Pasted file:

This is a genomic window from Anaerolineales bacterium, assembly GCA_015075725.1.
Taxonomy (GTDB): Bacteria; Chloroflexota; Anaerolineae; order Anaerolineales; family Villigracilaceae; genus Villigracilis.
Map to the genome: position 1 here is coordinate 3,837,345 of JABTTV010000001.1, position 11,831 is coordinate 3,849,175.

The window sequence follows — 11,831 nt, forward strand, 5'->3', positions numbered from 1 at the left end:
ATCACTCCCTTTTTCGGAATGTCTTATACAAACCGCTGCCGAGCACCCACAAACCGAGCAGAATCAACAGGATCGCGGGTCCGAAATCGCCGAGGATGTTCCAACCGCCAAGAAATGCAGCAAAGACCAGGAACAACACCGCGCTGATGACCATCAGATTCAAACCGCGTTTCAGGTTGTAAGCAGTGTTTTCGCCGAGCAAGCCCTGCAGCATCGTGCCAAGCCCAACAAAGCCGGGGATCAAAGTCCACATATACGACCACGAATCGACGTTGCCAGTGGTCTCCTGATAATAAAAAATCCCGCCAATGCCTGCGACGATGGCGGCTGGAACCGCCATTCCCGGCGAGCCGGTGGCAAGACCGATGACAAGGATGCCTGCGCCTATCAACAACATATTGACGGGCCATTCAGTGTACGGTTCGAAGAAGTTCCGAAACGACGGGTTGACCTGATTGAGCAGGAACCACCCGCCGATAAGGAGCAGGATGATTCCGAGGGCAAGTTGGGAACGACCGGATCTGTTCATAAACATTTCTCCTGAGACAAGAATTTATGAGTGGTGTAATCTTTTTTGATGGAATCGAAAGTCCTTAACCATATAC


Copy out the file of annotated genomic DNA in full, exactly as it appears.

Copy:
This is a genomic window from Anaerolineales bacterium, assembly GCA_015075725.1.
Taxonomy (GTDB): Bacteria; Chloroflexota; Anaerolineae; order Anaerolineales; family Villigracilaceae; genus Villigracilis.
Map to the genome: position 1 here is coordinate 3,837,345 of JABTTV010000001.1, position 11,831 is coordinate 3,849,175.

The window sequence follows — 11,831 nt, forward strand, 5'->3', positions numbered from 1 at the left end:
ATCACTCCCTTTTTCGGAATGTCTTATACAAACCGCTGCCGAGCACCCACAAACCGAGCAGAATCAACAGGATCGCGGGTCCGAAATCGCCGAGGATGTTCCAACCGCCAAGAAATGCAGCAAAGACCAGGAACAACACCGCGCTGATGACCATCAGATTCAAACCGCGTTTCAGGTTGTAAGCAGTGTTTTCGCCGAGCAAGCCCTGCAGCATCGTGCCAAGCCCAACAAAGCCGGGGATCAAAGTCCACATATACGACCACGAATCGACGTTGCCAGTGGTCTCCTGATAATAAAAAATCCCGCCAATGCCTGCGACGATGGCGGCTGGAACCGCCATTCCCGGCGAGCCGGTGGCAAGACCGATGACAAGGATGCCTGCGCCTATCAACAACATATTGACGGGCCATTCAGTGTACGGTTCGAAGAAGTTCCGAAACGACGGGTTGACCTGATTGAGCAGGAACCACCCGCCGATAAGGAGCAGGATGATTCCGAGGGCAAGTTGGGAACGACCGGATCTGTTCATAAACATTTCTCCTGAGACAAGAATTTATGAGTGGTGTAATCTTTTTTGATGGAATCGAAAGTCCTTAACCATATAC